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Florida pastor arrested for unlawful assembly at The River church

Florida pastor arrested for unlawful assembly at The River church March 31, 2020

Image via Facebook

IN a round-up headed ‘Coronavirus and the  Christian crazies‘, published on March 17, I included right-wing pastor and radical conspiracy theorist ‘Dr’ Rodney Howard-Browne, above, who vowed to keep his church,  The River at Tampa Bay, open despite  COVID-19. He defiantly declared, ‘we’re raising up revivalists, not pansies.’

Well, yesterday (Monday) millionaire Howard-Browne – (AKA “The Fleecer” because he is alleged to have once said of his followers “sheep needed to be fleeced or they would have too much hair and could not see where they are going) – was arrested  for being in direct violation of a social distancing order issued last Friday by Hillsborough County officials.

Said Hillsborough County Sheriff Chad Chronister:

We received an anonymous tip that Dr Rodney Howard-Browne refused a request to temporarily stop holding large gatherings at his church. Instead, he was encouraging his large congregation to meet at his church.

Soon after, the sheriff, along with Hillsborough State Attorney Andrew Warren, filed two of charges against Howard-Browne, including unlawful assembly.

Howard-Browne, creator of a DVD entitled Who Wants to be a Millionaire, was booked into the Hernando County Jail and was charged with unlawful assembly and violation of public health emergency rules. A violation of the county’s “safer-at-home” order is considered second-degree misdemeanors punishable by up to 60 days in jail and fines of up to $500. Howard-Browne posted bond of $500 and was released.

In a statement posted earlier this month on Facebook and on its website, the church explained why it’s keeping its doors open when so many other places across the state and nation are closing.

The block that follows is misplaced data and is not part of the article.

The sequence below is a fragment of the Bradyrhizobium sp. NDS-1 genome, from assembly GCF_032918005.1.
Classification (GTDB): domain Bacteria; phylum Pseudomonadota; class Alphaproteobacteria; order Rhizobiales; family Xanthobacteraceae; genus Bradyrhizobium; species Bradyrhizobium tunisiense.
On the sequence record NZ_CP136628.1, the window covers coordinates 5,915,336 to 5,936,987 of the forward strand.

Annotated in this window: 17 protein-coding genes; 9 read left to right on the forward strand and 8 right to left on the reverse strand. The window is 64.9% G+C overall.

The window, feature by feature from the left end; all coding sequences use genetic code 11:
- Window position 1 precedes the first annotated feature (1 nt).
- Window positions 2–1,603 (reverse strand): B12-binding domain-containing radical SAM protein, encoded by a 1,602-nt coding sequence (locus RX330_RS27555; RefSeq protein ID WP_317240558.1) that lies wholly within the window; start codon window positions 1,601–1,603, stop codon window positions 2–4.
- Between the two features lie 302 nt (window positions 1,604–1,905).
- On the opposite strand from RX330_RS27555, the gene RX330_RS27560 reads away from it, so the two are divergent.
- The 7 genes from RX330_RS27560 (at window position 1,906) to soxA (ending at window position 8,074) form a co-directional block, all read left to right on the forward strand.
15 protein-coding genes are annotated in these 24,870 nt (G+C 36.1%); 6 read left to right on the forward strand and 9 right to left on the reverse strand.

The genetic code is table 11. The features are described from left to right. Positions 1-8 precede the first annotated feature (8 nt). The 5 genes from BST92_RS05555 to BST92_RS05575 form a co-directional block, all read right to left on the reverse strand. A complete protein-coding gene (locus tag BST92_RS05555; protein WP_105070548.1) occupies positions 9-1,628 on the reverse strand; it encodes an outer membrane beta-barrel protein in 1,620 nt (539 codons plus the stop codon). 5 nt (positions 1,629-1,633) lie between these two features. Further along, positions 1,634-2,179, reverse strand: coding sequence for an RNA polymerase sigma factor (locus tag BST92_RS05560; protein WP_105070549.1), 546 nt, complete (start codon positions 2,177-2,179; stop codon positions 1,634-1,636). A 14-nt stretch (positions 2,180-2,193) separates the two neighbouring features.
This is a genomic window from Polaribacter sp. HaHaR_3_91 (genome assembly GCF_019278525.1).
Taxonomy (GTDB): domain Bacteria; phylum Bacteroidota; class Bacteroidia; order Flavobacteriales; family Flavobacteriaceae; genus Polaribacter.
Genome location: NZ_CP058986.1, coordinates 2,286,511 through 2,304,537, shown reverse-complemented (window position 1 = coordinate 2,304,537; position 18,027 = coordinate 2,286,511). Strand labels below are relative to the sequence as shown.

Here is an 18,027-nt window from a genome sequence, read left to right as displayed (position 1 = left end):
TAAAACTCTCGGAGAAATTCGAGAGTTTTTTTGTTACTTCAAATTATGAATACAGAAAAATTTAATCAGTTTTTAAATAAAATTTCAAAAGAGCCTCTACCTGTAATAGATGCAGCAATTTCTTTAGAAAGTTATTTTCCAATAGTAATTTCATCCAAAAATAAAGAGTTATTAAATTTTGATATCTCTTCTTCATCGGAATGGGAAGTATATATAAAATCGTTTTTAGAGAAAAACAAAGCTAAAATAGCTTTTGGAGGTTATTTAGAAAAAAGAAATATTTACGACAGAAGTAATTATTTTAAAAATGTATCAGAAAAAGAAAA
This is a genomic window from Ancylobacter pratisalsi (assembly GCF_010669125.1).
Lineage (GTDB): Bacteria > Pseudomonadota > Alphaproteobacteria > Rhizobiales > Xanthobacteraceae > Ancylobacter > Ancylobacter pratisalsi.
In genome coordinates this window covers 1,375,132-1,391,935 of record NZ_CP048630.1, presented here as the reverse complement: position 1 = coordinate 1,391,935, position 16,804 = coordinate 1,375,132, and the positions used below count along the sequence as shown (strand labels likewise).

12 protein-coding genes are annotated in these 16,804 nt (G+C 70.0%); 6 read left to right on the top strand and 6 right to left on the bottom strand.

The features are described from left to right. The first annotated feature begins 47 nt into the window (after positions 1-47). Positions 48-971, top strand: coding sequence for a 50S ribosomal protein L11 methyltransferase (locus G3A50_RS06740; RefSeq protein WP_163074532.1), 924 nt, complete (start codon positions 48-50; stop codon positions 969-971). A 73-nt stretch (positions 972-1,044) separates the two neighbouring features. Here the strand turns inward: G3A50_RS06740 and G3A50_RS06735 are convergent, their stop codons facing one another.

The statement read in part:

In a time of national crisis, we expect certain institutions to be open and certain people to be on duty. We expect hospitals to have their doors open 24/7 to receive and treat patients. We expect our police and firefighters to be ready and available to rescue and to help and to keep the peace. The Church is another one of those essential services. It is a place where people turn for help and for comfort in a climate of fear and uncertainty.

Therefore, we feel that it would be wrong for us to close our doors on them, at this time, or any time. In a time of crisis, people are fearful and in need of comfort and community, more than ever before.

Here are a few fast facts about Howard-Browne culled from Wiki:

He is originally from South Africa and came to the US in pursuit of the elusive dollar in 1989 – and soon found it.

He invented the concept of “holy laughter”. His services are characterised by laying on of hands and worshippers giggling with apparent drunkenness, speaking in tongues, making animal noises, breaking into uncontrollable “holy laughter”, shaking with mirth, dancing in the aisles, or falling to the ground. He refers to himself as “God’s bartender” and the “holy ghost bartender.” Some are so affected they feel physically unable to get up, stuck in what they call “Holy Ghost glue.” These believers say they are “slain in the spirit.”